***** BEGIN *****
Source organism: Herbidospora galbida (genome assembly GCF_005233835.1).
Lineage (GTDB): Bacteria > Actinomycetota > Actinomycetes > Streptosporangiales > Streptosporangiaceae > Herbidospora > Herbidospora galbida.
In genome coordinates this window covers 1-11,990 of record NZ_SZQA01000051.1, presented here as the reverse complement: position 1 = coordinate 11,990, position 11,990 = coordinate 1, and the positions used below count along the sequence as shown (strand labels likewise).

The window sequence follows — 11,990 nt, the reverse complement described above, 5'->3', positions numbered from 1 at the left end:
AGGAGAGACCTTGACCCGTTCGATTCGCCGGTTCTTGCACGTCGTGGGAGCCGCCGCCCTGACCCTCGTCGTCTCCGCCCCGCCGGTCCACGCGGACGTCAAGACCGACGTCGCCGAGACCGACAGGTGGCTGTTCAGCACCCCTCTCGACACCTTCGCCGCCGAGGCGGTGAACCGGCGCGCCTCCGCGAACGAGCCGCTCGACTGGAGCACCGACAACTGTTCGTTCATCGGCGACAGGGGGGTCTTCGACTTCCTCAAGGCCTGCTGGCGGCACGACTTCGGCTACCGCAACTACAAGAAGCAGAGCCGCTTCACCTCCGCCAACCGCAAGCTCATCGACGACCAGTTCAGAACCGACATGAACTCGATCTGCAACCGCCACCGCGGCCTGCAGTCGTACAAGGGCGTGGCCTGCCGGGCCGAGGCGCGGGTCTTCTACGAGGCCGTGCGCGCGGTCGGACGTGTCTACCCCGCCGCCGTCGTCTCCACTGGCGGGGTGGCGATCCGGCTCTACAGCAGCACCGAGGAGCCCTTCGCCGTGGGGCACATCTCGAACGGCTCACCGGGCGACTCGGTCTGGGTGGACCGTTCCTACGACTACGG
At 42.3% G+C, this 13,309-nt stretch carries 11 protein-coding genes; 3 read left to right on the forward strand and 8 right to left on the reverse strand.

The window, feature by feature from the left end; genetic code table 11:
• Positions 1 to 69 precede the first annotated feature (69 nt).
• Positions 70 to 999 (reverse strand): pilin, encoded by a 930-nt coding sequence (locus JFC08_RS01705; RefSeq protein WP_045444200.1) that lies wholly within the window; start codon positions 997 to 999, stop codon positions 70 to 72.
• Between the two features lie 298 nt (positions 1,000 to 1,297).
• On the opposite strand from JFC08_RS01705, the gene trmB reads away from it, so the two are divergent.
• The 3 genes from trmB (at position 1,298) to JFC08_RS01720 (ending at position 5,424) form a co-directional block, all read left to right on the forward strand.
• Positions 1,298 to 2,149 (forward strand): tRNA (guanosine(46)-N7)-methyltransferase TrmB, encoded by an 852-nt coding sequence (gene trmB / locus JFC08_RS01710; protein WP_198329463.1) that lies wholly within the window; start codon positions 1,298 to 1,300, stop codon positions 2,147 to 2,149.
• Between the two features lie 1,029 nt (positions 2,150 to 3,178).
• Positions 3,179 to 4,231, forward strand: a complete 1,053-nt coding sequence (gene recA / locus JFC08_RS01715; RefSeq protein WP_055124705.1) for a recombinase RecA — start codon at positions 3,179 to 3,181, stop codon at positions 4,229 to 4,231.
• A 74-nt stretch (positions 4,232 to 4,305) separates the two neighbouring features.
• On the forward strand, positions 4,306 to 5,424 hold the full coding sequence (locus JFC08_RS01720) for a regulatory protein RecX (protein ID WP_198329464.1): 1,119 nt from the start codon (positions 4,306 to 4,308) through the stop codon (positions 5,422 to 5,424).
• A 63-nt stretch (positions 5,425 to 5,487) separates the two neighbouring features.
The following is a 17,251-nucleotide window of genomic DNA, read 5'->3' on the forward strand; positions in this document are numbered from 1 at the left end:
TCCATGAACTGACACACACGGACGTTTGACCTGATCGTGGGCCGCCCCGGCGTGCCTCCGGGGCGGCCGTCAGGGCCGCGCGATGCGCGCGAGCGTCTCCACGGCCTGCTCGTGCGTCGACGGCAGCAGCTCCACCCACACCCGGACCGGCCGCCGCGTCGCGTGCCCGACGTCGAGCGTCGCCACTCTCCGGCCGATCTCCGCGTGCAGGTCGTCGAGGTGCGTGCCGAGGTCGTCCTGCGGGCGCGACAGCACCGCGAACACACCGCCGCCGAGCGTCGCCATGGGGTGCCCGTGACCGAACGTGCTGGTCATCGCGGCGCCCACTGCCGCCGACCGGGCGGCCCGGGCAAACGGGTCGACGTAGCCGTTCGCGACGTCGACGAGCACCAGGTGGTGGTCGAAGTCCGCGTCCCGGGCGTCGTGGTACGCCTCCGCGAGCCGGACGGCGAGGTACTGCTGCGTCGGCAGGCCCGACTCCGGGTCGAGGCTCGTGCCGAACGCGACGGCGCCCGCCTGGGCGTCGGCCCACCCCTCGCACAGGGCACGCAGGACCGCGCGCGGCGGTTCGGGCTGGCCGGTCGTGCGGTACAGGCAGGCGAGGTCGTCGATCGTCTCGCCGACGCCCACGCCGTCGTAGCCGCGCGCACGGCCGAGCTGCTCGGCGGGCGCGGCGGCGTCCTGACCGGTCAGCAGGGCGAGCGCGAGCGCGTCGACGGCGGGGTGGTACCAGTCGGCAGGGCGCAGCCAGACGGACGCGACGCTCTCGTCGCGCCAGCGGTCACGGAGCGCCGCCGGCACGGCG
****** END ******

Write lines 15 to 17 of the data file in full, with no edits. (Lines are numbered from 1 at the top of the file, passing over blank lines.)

• Positions 3,179 to 4,231, forward strand: a complete 1,053-nt coding sequence (gene recA / locus JFC08_RS01715; RefSeq protein WP_055124705.1) for a recombinase RecA — start codon at positions 3,179 to 3,181, stop codon at positions 4,229 to 4,231.
• A 74-nt stretch (positions 4,232 to 4,305) separates the two neighbouring features.
• On the forward strand, positions 4,306 to 5,424 hold the full coding sequence (locus JFC08_RS01720) for a regulatory protein RecX (protein ID WP_198329464.1): 1,119 nt from the start codon (positions 4,306 to 4,308) through the stop codon (positions 5,422 to 5,424).